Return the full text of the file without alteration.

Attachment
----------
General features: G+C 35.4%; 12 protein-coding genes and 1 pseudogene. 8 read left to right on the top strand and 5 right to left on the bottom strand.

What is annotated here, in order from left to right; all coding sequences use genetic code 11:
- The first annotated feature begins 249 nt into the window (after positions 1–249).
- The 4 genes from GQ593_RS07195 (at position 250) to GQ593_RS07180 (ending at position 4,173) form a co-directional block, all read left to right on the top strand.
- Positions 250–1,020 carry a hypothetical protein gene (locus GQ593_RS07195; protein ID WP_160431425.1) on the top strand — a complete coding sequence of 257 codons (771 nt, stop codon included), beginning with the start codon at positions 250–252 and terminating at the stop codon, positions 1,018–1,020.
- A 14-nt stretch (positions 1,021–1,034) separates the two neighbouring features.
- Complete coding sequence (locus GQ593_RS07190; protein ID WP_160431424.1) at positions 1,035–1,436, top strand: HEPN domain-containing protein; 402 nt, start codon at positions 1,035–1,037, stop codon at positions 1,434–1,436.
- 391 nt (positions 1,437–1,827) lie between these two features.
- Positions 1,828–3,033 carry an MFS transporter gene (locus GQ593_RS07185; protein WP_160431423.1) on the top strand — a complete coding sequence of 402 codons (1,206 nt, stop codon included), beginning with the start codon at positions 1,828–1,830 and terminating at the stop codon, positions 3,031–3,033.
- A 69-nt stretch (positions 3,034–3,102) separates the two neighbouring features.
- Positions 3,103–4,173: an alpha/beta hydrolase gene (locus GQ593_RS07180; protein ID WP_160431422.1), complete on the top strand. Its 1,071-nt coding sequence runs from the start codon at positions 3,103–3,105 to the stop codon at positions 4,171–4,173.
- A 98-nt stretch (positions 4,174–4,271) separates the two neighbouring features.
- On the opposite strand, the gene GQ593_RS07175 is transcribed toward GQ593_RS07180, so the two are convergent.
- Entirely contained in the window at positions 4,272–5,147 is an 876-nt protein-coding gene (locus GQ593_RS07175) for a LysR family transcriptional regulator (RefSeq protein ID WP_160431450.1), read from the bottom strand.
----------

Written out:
General features: G+C 35.4%; 12 protein-coding genes and 1 pseudogene. 8 read left to right on the top strand and 5 right to left on the bottom strand.

What is annotated here, in order from left to right; all coding sequences use genetic code 11:
- The first annotated feature begins 249 nt into the window (after positions 1–249).
- The 4 genes from GQ593_RS07195 (at position 250) to GQ593_RS07180 (ending at position 4,173) form a co-directional block, all read left to right on the top strand.
- Positions 250–1,020 carry a hypothetical protein gene (locus GQ593_RS07195; protein ID WP_160431425.1) on the top strand — a complete coding sequence of 257 codons (771 nt, stop codon included), beginning with the start codon at positions 250–252 and terminating at the stop codon, positions 1,018–1,020.
- A 14-nt stretch (positions 1,021–1,034) separates the two neighbouring features.
- Complete coding sequence (locus GQ593_RS07190; protein ID WP_160431424.1) at positions 1,035–1,436, top strand: HEPN domain-containing protein; 402 nt, start codon at positions 1,035–1,037, stop codon at positions 1,434–1,436.
- 391 nt (positions 1,437–1,827) lie between these two features.
- Positions 1,828–3,033 carry an MFS transporter gene (locus GQ593_RS07185; protein WP_160431423.1) on the top strand — a complete coding sequence of 402 codons (1,206 nt, stop codon included), beginning with the start codon at positions 1,828–1,830 and terminating at the stop codon, positions 3,031–3,033.
- A 69-nt stretch (positions 3,034–3,102) separates the two neighbouring features.
- Positions 3,103–4,173: an alpha/beta hydrolase gene (locus GQ593_RS07180; protein ID WP_160431422.1), complete on the top strand. Its 1,071-nt coding sequence runs from the start codon at positions 3,103–3,105 to the stop codon at positions 4,171–4,173.
- A 98-nt stretch (positions 4,174–4,271) separates the two neighbouring features.
- On the opposite strand, the gene GQ593_RS07175 is transcribed toward GQ593_RS07180, so the two are convergent.
- Entirely contained in the window at positions 4,272–5,147 is an 876-nt protein-coding gene (locus GQ593_RS07175) for a LysR family transcriptional regulator (RefSeq protein ID WP_160431450.1), read from the bottom strand.